Soeung Sam Oeun crouched outside the hulk of the Kok Rokha commune headquarters in Phnom Penh’s Dangkao District, and watched as rain pelted the surrounding land.
“It’s raining, so the villagers will be busy farming the rice,” the commune police chief said.
Busy farming, that is, instead of looting or burning. Many issues remain unresolved despite the end of last week’s violence that followed a botched land deal.
Commune Chief Yen Tok and four other officials whose homes were destroyed remained in hiding Monday. The chief’s son, Yen Sarak, said angry villagers last Thursday suspected Yen Tok had placed a bomb in his house, so they held a knife to the son’s neck and pushed him from room to room before looting and burning the house.
“The whole family is scared, because we are afraid they will come back,” said Srey Phorn, Yen Tok’s son-in-law.
The villagers were angry because Yen Tok had promised each of the 1,106 families in the commune $113 if a Chinese business bought 250 hectares of unused communal land. Commune authorities said the business, identified by Kim Sen as Ching Yang, ran out of funding.
But some villagers Monday said they believed that officials had sold the land and pocketed the money. “We knocked things down because we want the commune chief to surrender in front of everyone. We wanted to ask him, ‘Is it true you sold the land or not yet?’” villager Sia Phally said.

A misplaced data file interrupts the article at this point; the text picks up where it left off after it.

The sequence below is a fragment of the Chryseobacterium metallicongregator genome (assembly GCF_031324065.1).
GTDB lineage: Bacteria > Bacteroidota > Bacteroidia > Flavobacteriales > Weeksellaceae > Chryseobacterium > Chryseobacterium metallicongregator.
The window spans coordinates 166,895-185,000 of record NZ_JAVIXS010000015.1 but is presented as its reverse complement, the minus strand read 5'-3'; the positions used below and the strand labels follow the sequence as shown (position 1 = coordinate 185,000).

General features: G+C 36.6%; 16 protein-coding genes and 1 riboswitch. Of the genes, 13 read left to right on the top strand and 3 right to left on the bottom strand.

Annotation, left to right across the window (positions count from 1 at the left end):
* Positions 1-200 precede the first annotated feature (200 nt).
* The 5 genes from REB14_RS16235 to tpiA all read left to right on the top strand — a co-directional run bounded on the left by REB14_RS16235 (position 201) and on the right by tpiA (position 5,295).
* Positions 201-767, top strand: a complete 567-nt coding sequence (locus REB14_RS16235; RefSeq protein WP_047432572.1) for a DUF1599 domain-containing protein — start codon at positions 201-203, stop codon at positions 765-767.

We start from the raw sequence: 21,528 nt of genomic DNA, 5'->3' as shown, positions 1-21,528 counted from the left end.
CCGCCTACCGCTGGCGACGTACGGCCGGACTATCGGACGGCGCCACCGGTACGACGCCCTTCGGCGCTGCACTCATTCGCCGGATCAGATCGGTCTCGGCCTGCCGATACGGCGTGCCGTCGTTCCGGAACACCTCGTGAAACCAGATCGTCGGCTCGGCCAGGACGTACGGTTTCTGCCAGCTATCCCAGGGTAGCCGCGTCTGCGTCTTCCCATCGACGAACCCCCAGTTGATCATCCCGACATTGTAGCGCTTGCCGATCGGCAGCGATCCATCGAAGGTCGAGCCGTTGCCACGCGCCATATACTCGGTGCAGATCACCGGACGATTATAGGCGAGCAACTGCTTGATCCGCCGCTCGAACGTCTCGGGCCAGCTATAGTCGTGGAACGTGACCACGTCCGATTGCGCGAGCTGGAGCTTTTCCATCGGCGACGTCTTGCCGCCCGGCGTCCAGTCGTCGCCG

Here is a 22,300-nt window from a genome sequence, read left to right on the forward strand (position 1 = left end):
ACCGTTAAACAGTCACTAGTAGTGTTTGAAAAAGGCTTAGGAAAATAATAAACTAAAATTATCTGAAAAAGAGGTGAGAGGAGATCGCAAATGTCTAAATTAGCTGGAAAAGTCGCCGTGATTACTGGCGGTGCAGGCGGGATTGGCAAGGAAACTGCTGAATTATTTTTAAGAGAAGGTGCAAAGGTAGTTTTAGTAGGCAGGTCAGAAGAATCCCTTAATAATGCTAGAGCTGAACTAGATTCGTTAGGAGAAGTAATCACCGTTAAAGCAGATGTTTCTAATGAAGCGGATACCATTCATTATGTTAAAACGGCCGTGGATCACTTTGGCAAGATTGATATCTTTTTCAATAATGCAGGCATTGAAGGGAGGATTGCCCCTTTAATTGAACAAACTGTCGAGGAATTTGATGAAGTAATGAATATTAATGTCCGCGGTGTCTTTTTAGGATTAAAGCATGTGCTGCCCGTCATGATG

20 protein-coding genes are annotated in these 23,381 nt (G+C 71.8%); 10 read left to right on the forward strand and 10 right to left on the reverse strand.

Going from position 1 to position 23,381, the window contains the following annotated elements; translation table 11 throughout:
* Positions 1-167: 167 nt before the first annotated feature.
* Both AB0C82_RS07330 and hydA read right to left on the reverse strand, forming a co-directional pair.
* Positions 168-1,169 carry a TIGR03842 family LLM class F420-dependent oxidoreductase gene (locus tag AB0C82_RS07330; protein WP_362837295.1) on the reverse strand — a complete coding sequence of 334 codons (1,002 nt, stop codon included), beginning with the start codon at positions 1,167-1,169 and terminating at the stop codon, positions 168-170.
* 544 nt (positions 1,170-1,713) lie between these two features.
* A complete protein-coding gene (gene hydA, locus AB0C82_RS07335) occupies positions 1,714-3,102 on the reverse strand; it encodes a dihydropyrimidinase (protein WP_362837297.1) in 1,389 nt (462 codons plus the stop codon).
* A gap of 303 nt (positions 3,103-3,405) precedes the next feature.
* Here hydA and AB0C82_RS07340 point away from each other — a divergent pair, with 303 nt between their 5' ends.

Angry villagers on Wednesday surrounded the commune headquarters, pulled out the commune chief and ransacked the office, where they found a memorandum indicating that each family would get $113. It also suggested payoffs to a high official, who would get $20,000.
Sia Phally said the unsigned, handwritten memo suggested collusion by officials to sell the land. Yen Sarak said the memo appeared to have been written by a representative for the Chinese business. Soeung Sam Oeun said it had been fabricated by a vengeful villager. He said he was looking for the forger.
Also on Monday, the human rights group Licadho said it was investigating the weekend hanging death of a village man.
Authorities labeled the death a suicide, but Licadho investigator Kim Sen said it was suspicious because the dead man, Bronh Chhorn, 38, was active in the demonstrations.
Bronh Chhorn’s wife, however, said she believed her husband killed himself.
“After he got drunk, the ghosts went into his body and they led him to hang himself,” said Mai Mao.
Mai Mao and Soeung Sam Oun said they both examined Bronh Chhorn’s body and found no signs of homicide. But the body was not autopsied, Soeung Sam Oun said.